I have been asked repeatedly about the Southold letter.
FYI, there is a letter written to inBloom by Superintendent, David Gamberg of Southhold LI, below making rounds on the internet that purports to supply an argument and a way for districts to “opt info” out of InBloom at the outset.
Gamberg identified a provision in the state’s contract with the Shared Learning Collaborative (which later became inBloom Inc.) allowing districts to opt out — despite what the state currently maintains.
“The relevant clause appears on page 9 of Exhibit C, of the Data Privacy and Security Plan, under the heading “District Opt out from SLI.” It states: “If a school district decides they no longer wish to use the SLI system, they may request that district student data be deleted from the SLI data store.”
An attorney on another site posted a reply stating that the Memorandum of Understanding (MOU) exhibit (part of the contract) expired 12/31/2012. NYSAPE disagreed that the contract had expired and found that it it is good until 12/31/14. Despite the foregoing, I have read the contract and found that the Superintendents argument lacks merit.
The letter, apparently, is making rounds again and parents are being urged to send a similar letter to pressure districts to “opt out’ of InBloom.
As far as Spackenkill is concerned, there is NO opting out of InBloom. Neither NYSED nor InBloom note anyone else made any such provision for school districts. The only choice Spackenkill had to undermine NYSEDs data sharing network plan with InBloom and other third parties, is to withdraw from RTT at the outset in an effort to stymie the scope of info uploaded to InBloom and stymie efforts to network this info through NYSED, InBloom and agency to agency. Spackenkill does not have the choice to as that data be deleted from InBloom.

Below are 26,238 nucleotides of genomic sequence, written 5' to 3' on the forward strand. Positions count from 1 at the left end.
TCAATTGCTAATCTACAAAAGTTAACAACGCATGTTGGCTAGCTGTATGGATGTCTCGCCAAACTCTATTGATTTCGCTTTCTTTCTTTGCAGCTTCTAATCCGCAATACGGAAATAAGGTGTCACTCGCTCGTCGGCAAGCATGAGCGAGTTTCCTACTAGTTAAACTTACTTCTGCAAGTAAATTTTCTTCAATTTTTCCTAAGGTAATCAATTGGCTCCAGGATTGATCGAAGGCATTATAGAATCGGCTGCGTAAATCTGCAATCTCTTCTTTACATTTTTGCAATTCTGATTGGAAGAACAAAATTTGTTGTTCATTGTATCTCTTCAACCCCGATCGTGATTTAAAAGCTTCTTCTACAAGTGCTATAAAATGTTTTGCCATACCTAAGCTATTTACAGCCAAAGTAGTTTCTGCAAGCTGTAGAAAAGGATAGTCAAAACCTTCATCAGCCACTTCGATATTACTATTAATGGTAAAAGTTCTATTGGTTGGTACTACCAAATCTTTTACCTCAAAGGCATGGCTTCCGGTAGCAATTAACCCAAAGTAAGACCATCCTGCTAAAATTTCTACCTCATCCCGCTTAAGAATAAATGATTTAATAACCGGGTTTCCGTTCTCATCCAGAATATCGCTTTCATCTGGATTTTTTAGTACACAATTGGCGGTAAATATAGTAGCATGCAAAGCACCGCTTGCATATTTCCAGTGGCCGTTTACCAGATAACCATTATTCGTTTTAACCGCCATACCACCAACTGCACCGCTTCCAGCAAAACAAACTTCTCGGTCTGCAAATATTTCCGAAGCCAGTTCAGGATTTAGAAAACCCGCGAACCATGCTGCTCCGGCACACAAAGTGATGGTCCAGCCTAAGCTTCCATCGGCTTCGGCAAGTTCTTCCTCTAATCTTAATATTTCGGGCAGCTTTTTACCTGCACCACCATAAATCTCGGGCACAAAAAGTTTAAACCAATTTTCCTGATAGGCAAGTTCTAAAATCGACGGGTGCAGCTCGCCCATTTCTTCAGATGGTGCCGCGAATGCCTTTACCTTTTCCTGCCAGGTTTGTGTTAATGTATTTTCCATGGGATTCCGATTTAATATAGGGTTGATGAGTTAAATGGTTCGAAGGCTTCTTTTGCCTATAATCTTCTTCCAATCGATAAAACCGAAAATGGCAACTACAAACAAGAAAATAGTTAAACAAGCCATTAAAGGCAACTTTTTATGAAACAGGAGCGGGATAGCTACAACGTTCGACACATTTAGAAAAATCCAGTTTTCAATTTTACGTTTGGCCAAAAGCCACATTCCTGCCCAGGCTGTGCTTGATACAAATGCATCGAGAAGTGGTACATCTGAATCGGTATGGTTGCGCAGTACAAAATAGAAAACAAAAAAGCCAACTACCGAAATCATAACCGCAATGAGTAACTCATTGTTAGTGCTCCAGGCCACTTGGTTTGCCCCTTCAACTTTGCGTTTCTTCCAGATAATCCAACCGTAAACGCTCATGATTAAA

On the merits, I have serious concerns about the argument the Superintendent is making, to be honest. I am concerned that people will start blaming their districts for not opting out, thinking that they have a choice. There is NO choice. Much to my chagrin, Spackenkill lawyers and I agree on this point.
Hw, It is not lost on me that school districts AND their attorneys MUST start helping to find a way for the district and parents to get out of the data collection, they should NOT just give up and simply patronize parents with the reasons why they can’t. Jennifer Delahoyde Kaufman and I had a discussion about this a few posts below and in thinking about it further, I realize she made some great points. School administration and lawyers must start taking proactive measures to protect student info.
I have been relying heavily on a campaign to over turn data mining via pressure on elected officials and focusing on legislation to reverse the course. The student data privacy protection Assembly bills that passed last spring and the companion bills in the Senate are extremely important. However, the legislature doesn’t go back into session until January and the reality of these getting through the Senate and being signed by the Governor will take a lot of time.
Facts is, time is of the essence.
So, with that in mind, although I have concerns about the merits of the letter, I would agree that sending the letter is the best and most expedient way to raise awareness about data mining and will help exert pressure on districts/InBloom regrading student privacy/data mining concerns. If anyone chooses to send the letter, they should send it to NYSED and InBLoom though, not the district. The district withdrew from RTT, Spackenkill has no control over what info NYSED chooses to store on InBloom.
This is my personal opinion, not legal advice.
I hope that clarifies things.